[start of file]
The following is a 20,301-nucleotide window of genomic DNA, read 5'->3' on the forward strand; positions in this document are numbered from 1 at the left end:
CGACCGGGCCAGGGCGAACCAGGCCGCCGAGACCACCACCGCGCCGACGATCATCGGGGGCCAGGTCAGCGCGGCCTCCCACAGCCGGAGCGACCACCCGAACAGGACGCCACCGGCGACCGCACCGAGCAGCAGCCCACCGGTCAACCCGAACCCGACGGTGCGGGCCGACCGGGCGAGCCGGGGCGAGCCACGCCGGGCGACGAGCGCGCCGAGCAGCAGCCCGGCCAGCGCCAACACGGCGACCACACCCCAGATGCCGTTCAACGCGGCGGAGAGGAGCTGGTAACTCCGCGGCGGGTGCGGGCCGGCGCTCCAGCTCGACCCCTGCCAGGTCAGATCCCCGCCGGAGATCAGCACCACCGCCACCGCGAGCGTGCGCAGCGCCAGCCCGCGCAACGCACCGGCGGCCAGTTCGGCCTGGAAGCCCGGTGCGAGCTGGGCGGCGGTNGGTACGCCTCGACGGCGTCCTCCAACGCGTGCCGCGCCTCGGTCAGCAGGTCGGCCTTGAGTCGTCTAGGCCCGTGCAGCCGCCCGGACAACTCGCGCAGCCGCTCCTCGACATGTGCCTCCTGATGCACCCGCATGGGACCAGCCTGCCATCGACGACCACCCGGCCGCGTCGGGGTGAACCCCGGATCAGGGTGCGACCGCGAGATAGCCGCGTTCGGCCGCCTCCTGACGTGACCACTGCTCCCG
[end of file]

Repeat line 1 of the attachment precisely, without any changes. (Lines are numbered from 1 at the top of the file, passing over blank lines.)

The following is a 20,301-nucleotide window of genomic DNA, read 5'->3' on the forward strand; positions in this document are numbered from 1 at the left end: